Next up, we have Quartier Rouge, a quarterly literary video journal, from the lovely ladies of NYC's Poetry Brothel. These lady-poets have lots of lace clothing and male suitors. And for good reason. The Brothel features one-on-one poetry readings (think of it like a class-up, poemified, lap dance) at their performances. Now you can hear and see their alter-egos reading their words. Reading isn't quite right. It's more like a conversation where you can't possibly think of anything to say, because they are speaking. And when these poet's speak, you listen.

Finally, a happened upon this analysis of Dirty Dancing and why it is the greatest movie of all time. Writer Irin Carmon argues that Dirty Dancing is pro-woman, pro-sexuality, and pro-choice. Baby is ultimately a strong young woman who works hard and comes into her own in this story, which doesn't shy away from tough issues like class, race, abortion and sex. Plus, I learned that Patrick Swayze was the son of a ballerina and a cowboy. Now that's just begging to a poem, right?

All of these words are calling to you: Come here, loverboy... 

Saturday, August 13, 2011

Will You Be My Friend?

It's hard to make friends as a grownup. I wish I had more friends in San Francisco, but I know it takes time. I do have some awesome friends here, but people are busy and my fear of the BART system keeps me from traveling to the East Bay. I gotta get over that.

How do you make friends in a new place?

I read somewhere that loneliness is often higher in more populated places. Mostly because people feel anonymous in a sea of faces. Quantity does not equal quality. Never having lived in a city before, I feel hopelessly uncool when I traipse about town. There are a lot of cool people here. Or maybe I just feel super uncool in comparison. Can they tell I'm from the suburbs? Do they know I eat casseroles?!?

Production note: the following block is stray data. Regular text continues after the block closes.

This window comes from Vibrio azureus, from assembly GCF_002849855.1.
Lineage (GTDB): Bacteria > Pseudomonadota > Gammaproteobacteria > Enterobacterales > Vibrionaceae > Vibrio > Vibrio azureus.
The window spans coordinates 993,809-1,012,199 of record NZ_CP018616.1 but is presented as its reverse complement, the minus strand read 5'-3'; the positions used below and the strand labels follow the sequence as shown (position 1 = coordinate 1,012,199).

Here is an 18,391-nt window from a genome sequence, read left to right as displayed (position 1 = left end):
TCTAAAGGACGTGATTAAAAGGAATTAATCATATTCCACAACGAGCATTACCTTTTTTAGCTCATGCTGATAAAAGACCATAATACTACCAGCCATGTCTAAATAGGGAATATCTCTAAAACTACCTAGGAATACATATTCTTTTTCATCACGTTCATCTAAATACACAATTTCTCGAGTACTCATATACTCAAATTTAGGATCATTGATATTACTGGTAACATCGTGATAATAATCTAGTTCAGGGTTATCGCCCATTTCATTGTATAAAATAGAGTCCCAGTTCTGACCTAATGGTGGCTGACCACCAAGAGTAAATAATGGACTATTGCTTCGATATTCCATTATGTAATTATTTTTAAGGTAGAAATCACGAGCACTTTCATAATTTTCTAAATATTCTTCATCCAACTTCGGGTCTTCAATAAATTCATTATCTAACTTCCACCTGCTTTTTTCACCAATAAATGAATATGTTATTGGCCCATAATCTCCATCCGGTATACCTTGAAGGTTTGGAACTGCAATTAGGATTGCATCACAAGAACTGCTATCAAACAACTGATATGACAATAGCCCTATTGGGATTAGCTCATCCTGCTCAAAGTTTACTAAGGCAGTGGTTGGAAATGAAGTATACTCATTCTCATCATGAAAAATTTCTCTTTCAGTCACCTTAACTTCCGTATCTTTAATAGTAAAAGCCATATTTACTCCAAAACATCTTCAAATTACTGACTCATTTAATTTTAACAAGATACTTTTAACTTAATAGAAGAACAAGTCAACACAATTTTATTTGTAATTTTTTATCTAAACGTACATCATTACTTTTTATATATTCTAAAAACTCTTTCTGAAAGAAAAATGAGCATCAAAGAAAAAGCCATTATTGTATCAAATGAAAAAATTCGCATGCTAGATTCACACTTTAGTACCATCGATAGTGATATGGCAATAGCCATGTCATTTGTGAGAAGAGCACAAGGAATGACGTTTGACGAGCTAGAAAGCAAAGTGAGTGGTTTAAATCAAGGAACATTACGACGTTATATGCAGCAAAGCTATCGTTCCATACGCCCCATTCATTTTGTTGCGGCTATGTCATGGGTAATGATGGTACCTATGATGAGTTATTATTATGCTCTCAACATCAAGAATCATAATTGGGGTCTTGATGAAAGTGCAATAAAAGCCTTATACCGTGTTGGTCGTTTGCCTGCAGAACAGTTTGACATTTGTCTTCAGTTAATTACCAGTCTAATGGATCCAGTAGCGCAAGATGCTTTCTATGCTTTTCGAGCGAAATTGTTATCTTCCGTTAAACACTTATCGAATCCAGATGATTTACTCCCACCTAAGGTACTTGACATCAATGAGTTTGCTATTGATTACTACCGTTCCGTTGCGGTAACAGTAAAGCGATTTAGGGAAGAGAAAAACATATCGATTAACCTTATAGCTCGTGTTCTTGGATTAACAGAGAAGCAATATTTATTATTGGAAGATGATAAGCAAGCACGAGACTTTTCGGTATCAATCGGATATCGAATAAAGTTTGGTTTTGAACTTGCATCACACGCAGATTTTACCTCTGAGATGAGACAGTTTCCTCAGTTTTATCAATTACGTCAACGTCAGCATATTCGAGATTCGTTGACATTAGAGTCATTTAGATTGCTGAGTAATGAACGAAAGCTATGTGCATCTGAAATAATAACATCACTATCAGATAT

While I'm pretty outgoing, I get nervous going to public events alone. Like a poetry reading, for example. Most people will go there with a friend. What am I supposed to do, walk up to people and say, "Will you be my friend?" Awk.ward.

Remember when you were kids and a new student came to your class and all the kids would rush to be best friends with them first? Ok, maybe that only happened to me. In the third grade I moved to a new school district in the spring, so the kids in my new class were pretty bored with each other. A new student coming in was a novelty. Everyone want to be my friend! When a new kid moved to the neighborhood, you'd just knock on the door and ask if they could come out to play. Even in grad school, everyone was in the same position: in need of friends.

It would be nice if it were that easy. Still though, I am a good candidate for a friend. I'm fun and I ask good questions. I like things like beer and poetry. Often simultaneously, but that's not a requirement. I like lots of things. Settlers of Catan? Awesome! Chinese dumplings? Delish!

In other news, I found a blog that is specifically about my neighborhood in San Francisco. It's called Haighteration. Isn't that cool? I will venture out to some of the neighborhood events soon, try to knock on some doors, see who can come out to play.

Friday, August 12, 2011

Changing Education Paradigms

This week, Sal and I have had some powerful conversations about education. He comes from a family of educators and artists, something that I love about him. I have a degree in Education, specifically Elementary Education, and was trained in the constructivist model, which is a learning theory that posits that humans learn through experience. We learn by doing. With a definition as simple as that, you might be tempted to respond with a snarky "no duh!" However, teaching using a constructivist approach is more difficult than one might imagine; it is antithetical to our experiences as students and to the entire structure of our educational system, which is based on a model of training workers for jobs (which is a simplistic summary, I know, but it's true).

I've been thinking a lot about teaching, learning and writing, how they intersect, how they overlap and how they bolster each other. I'm going to share my thoughts and ideas here. I encourage you to participate in the discussion.